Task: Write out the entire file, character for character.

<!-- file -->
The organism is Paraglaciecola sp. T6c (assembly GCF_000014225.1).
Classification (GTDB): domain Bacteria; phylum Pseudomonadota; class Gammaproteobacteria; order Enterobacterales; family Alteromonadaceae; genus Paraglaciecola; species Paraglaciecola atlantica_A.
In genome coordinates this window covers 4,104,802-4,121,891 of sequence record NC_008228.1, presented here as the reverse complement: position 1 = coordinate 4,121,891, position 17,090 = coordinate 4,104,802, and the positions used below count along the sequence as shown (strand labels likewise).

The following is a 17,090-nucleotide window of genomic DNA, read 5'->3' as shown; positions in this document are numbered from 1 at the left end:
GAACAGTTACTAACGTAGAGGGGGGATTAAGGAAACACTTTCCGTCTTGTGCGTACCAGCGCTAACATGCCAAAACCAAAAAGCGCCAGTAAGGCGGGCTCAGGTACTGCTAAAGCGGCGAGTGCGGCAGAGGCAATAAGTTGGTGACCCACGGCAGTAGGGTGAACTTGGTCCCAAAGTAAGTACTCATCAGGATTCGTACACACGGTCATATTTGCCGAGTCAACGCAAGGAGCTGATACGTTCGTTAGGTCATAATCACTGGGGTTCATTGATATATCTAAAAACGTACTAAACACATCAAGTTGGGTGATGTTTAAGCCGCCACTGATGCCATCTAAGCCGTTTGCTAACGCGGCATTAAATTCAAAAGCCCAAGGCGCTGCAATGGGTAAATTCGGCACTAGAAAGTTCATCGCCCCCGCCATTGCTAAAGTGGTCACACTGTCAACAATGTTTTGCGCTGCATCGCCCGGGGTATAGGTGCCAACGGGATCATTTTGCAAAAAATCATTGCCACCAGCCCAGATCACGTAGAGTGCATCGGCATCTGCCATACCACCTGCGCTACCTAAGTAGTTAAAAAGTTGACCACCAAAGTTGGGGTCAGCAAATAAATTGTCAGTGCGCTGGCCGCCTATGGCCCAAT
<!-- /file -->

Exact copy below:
The organism is Paraglaciecola sp. T6c (assembly GCF_000014225.1).
Classification (GTDB): domain Bacteria; phylum Pseudomonadota; class Gammaproteobacteria; order Enterobacterales; family Alteromonadaceae; genus Paraglaciecola; species Paraglaciecola atlantica_A.
In genome coordinates this window covers 4,104,802-4,121,891 of sequence record NC_008228.1, presented here as the reverse complement: position 1 = coordinate 4,121,891, position 17,090 = coordinate 4,104,802, and the positions used below count along the sequence as shown (strand labels likewise).

The following is a 17,090-nucleotide window of genomic DNA, read 5'->3' as shown; positions in this document are numbered from 1 at the left end:
GAACAGTTACTAACGTAGAGGGGGGATTAAGGAAACACTTTCCGTCTTGTGCGTACCAGCGCTAACATGCCAAAACCAAAAAGCGCCAGTAAGGCGGGCTCAGGTACTGCTAAAGCGGCGAGTGCGGCAGAGGCAATAAGTTGGTGACCCACGGCAGTAGGGTGAACTTGGTCCCAAAGTAAGTACTCATCAGGATTCGTACACACGGTCATATTTGCCGAGTCAACGCAAGGAGCTGATACGTTCGTTAGGTCATAATCACTGGGGTTCATTGATATATCTAAAAACGTACTAAACACATCAAGTTGGGTGATGTTTAAGCCGCCACTGATGCCATCTAAGCCGTTTGCTAACGCGGCATTAAATTCAAAAGCCCAAGGCGCTGCAATGGGTAAATTCGGCACTAGAAAGTTCATCGCCCCCGCCATTGCTAAAGTGGTCACACTGTCAACAATGTTTTGCGCTGCATCGCCCGGGGTATAGGTGCCAACGGGATCATTTTGCAAAAAATCATTGCCACCAGCCCAGATCACGTAGAGTGCATCGGCATCTGCCATACCACCTGCGCTACCTAAGTAGTTAAAAAGTTGACCACCAAAGTTGGGGTCAGCAAATAAATTGTCAGTGCGCTGGCCGCCTATGGCCCAAT